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The Rise & Fall of the Miraculous Vespas

Published Date: 2nd November 2015

Available in

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EBook
9781910633380
£5.99
December 2015
Paperback
9781910633373
£8.99
March 2016

Description

‘Rock ‘n’ Roll doesn’t necessarily mean a band. It doesn’t mean a singer, and it doesn’t mean a lyric, really. It’s that question of trying to be immortal.’ Malcolm McLaren

The Rise and Fall of the Miraculous Vespas is the timeless story of the quest for such pop immortality. When a young Ayrshire band miraculously hits the big time with the smash hit record of 1984, international stardom beckons. That’s despite having a delusional teenage manager propelled by a dark, malign voice in his head …

Can Max Mojo’s band of talented social misfits repeat the success and pay back the mounting debts accrued from an increasingly agitated cartel of local gangsters? Or will they have to kidnap Boy George and hope for the best? Featuring much-loved characters from the international bestseller, The Last Days of Disco, this is an absurdly funny, riotously ambitious and deeply human story of small-town rivalries, music, confused adolescence and, above all, hope, from one of Scotland’s finest new voices.

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.*Two Exclusive singles from the Miraculous Vespas below: The Miracle of Love & First Picture*

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Miracle of Love

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First Picture

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*Exclusive ‘interview’ from The Rise and Fall of the Miraculous Vespas
(starring Colin McCredie as Max Mojo, and Theresa Talbot as Norma) 

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‘More than just a nostalgic recreation of the author’s youth, it’s a compassionate, affecting story of a family in crisis at a time of upheaval and transformation, when disco wasn’t the only thing whose days were numbered’

Herald Scotland

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By turn hilarious and heart-breaking, more than anything Ross creates beautifully rounded characters full of humanity and perhaps most of all, hope. It will make you laugh. It will make you cry. It s rude, keenly observed and candidly down to earth’ The Scotsman

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If you lived through the early Eighties this book is essential. If you didn’t it’s simply a brilliant debut novel’

John Niven

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‘A madcap romp through the 1980s with Ayrshire’s greatest band. It captures a world of indie rock and fucking wallopers with hilarious élan’ Stuart Cosgrove

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‘An hilarious and caustic Boy’s Own tale of achieving every wannabe pop star’s dream … a No.1 Hit Single. The closest you’ll ever get to being on Top of the Pops. A solid gold hit of a book!’ Colin McCredie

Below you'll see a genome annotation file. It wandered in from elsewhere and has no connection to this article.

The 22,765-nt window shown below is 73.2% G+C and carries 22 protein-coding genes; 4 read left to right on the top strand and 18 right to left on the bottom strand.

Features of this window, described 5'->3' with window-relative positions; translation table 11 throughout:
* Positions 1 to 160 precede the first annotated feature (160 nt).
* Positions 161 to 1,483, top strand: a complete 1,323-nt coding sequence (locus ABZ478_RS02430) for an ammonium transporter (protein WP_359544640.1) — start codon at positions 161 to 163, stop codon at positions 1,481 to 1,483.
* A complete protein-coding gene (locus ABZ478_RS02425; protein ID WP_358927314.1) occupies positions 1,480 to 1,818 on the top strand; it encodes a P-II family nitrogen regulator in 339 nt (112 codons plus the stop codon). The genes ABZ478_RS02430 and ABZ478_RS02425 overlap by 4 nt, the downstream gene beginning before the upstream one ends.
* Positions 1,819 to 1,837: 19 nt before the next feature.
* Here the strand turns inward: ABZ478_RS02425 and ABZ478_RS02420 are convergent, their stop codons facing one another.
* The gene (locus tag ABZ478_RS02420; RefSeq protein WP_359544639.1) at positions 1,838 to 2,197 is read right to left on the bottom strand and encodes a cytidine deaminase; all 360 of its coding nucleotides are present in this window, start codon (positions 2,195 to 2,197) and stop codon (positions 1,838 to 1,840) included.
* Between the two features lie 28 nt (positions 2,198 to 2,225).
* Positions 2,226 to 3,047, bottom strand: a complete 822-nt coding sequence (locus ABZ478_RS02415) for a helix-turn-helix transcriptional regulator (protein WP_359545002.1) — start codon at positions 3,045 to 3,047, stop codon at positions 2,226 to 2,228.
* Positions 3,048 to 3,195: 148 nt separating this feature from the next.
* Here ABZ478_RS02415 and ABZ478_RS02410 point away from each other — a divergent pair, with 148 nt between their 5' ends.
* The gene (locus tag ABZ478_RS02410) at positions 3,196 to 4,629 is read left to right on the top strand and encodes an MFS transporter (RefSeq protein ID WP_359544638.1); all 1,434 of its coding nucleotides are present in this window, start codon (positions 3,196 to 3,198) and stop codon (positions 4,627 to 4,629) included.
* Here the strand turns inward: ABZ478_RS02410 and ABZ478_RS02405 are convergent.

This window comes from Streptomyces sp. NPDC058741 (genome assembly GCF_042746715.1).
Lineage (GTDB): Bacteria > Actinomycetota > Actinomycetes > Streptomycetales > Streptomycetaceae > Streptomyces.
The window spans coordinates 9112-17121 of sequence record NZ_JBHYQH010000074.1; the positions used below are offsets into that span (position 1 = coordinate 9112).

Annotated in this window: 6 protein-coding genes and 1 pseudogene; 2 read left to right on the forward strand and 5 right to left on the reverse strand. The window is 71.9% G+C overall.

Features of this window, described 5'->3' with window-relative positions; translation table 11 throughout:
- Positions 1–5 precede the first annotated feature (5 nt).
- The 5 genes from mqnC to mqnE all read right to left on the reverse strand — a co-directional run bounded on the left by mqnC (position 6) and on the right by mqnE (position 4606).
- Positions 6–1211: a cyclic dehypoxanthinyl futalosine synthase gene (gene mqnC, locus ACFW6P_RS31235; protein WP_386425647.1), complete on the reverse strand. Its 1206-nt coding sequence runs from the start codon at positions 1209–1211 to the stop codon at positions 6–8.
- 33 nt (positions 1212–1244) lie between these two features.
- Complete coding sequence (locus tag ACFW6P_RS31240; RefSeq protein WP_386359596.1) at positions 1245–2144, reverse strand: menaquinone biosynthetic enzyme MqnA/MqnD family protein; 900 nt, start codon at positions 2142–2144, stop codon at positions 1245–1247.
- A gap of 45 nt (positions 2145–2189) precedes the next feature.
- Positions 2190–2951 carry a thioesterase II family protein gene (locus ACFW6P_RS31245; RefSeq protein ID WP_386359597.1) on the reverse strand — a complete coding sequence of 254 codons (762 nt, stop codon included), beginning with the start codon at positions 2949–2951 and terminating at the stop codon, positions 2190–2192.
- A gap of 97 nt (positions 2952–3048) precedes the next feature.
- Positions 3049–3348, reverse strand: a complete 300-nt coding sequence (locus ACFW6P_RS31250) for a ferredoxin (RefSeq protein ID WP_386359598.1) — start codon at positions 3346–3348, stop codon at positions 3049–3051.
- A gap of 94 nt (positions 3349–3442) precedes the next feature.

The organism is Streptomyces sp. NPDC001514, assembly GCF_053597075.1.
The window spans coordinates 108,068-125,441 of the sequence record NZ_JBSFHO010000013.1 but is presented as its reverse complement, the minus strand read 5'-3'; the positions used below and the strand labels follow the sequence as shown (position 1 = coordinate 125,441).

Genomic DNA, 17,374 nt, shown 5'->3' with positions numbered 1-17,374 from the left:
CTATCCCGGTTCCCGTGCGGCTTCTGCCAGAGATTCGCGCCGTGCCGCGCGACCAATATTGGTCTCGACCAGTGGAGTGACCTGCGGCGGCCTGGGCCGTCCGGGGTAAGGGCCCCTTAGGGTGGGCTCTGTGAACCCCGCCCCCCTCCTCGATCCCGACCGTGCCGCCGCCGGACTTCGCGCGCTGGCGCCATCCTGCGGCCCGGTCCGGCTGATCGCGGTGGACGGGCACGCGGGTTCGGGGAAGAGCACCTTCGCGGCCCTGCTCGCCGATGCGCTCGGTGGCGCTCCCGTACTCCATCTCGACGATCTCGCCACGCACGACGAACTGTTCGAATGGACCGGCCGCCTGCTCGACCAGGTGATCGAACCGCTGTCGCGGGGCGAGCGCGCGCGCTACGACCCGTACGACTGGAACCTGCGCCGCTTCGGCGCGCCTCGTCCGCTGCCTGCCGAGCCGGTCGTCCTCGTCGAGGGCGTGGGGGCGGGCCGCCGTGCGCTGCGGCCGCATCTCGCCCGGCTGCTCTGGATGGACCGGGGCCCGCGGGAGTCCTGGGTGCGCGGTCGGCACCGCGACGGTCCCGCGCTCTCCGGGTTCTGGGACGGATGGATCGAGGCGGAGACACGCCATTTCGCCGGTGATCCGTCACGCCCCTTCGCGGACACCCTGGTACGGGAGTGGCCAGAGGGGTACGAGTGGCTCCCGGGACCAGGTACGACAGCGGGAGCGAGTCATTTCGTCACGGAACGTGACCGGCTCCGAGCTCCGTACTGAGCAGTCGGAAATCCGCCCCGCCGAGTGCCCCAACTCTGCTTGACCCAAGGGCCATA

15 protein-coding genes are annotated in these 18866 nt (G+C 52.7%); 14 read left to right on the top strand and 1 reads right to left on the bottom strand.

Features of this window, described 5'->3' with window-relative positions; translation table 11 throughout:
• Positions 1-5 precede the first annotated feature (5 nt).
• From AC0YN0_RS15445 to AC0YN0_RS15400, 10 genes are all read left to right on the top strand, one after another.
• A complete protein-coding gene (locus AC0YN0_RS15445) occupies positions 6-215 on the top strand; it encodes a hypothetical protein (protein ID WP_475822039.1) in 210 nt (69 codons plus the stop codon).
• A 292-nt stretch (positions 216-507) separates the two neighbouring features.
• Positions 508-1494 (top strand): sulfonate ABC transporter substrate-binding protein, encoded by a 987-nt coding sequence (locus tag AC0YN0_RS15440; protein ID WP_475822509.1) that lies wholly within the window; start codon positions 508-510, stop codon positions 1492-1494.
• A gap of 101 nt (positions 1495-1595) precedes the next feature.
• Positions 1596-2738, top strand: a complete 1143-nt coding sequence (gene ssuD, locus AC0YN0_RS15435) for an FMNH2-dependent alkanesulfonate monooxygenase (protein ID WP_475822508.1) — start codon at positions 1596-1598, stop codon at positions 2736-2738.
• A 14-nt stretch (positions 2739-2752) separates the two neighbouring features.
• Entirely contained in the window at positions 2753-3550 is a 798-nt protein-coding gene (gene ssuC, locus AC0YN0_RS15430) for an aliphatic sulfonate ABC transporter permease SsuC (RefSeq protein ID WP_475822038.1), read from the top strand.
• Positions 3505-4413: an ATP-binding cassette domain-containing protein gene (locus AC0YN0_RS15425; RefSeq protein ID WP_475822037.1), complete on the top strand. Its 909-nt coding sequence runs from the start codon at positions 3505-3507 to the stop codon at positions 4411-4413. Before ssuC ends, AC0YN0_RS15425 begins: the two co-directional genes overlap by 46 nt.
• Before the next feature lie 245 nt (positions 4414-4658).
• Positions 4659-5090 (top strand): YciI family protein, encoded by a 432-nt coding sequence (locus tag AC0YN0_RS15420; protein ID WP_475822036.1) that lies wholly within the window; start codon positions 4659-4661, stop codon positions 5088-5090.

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‘Ross dedicates the book to “Bobby, who inadvertently planted the seed”, and on the Orenda Books website one can find a recording of The Miraculous Vespas’ hit single, written especially by Robert Hodgens, aka Bobby Bluebell, whose band, The Bluebells, had a massive hit in 1984, just like the Vespas. This little bonus treat is typical of the care and effort Ross is putting into his Kilmarnock Trilogy, and if the final book is up to the same standard he will have carved out an enduring place for himself among contemporary Scottish novelists.’ Herald Scotland

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Best Soundtrack at the book oscars 2016

Fabulous interview With Bobby Bluebell and Irvine Welsh on BBC Culture Show

Feature in Daily Record

Author

David F. Ross was born in Glasgow in 1964 and has lived in Kilmarnock for over 30 years. He is a graduate of the Mackintosh School of Architecture at Glasgow School of Art, an architect by day, and a hilarious social media commentator, author and enabler by night. His most prized possession is a signed Joe Strummer LP. Since the publication of his bestselling debut novel The Last Days of Disco, he’s become something of a media celebrity in Scotland, with a signed copy of his book going for £500 at auction.

Website:  www.davidfross.co.uk

Online reviews

‘The brilliance of David F Ross is his ability to plunge us into 1980s Ayrshire  in all its madness, violence and despair (with a smattering of hope). Pummelled by Thatcher, unemployment, crime and drugs but still full of great tunes, exciting bands and an awful lot of chancers. It’s a vivid and colourful world and could only have been created by someone who was there. Too many novels today are strong on plot and weak on prose. David F Ross is great with both, and that’s what makes it. The dialogue is muscular and spot-on, the locations come alive and the characters are believably flawed. There’s another novel to come and then Ayrshire has its own Barrytown Trilogy, and it’s long overdue. These books will last, because the stories and the characters really live and the place deserves its chronicler’ Words to Terrify